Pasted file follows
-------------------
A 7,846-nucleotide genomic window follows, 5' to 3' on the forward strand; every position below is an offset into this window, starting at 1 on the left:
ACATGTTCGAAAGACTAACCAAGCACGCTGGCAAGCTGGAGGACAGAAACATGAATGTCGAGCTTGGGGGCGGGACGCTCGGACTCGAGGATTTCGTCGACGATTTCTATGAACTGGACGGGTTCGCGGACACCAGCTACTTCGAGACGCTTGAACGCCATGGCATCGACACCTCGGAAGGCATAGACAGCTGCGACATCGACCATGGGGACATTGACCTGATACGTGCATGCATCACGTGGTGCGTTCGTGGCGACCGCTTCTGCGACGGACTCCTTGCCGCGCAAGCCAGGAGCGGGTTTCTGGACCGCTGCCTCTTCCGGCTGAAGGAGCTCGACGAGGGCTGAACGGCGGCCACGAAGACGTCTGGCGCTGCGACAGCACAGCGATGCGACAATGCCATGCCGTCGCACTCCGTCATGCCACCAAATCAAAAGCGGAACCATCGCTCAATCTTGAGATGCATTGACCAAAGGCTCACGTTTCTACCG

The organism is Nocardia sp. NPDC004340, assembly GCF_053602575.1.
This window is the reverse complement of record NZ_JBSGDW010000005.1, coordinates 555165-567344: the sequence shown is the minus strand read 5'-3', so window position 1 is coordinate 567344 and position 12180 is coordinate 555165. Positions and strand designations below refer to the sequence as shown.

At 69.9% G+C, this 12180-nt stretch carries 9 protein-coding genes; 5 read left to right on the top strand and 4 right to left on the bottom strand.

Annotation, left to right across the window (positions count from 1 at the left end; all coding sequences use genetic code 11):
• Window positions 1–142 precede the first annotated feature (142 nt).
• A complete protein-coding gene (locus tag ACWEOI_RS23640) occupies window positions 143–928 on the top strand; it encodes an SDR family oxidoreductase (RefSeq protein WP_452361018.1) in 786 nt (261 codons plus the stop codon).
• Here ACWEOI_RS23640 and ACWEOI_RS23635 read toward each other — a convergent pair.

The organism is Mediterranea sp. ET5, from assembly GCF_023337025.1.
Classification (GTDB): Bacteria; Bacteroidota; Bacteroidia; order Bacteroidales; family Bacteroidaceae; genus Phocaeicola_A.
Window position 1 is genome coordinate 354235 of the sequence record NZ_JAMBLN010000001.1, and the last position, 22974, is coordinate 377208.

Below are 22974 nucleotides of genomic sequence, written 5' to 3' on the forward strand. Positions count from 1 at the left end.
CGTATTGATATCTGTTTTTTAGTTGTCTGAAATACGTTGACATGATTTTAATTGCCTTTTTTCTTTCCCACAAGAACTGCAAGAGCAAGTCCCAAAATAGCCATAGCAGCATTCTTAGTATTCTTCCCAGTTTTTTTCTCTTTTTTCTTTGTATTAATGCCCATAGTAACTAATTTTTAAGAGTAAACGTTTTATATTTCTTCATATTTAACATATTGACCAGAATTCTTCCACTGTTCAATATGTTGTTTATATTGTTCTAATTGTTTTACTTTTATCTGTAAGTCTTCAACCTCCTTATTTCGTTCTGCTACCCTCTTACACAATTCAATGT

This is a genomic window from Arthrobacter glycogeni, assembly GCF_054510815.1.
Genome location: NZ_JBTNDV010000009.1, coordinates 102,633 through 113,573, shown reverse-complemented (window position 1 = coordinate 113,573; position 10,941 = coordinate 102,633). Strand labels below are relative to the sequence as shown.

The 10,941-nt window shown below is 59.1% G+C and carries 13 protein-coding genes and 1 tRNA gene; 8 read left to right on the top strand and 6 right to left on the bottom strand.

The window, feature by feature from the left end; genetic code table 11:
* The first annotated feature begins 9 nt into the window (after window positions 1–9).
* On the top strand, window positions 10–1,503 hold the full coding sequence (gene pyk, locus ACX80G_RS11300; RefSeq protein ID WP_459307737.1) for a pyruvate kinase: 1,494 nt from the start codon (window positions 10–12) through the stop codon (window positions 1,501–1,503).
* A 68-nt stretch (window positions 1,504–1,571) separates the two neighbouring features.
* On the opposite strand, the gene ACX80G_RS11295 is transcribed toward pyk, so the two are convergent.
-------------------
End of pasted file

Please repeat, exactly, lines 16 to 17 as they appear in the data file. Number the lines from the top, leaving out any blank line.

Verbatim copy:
Genome location: NZ_JBTNDV010000009.1, coordinates 102,633 through 113,573, shown reverse-complemented (window position 1 = coordinate 113,573; position 10,941 = coordinate 102,633). Strand labels below are relative to the sequence as shown.

The 10,941-nt window shown below is 59.1% G+C and carries 13 protein-coding genes and 1 tRNA gene; 8 read left to right on the top strand and 6 right to left on the bottom strand.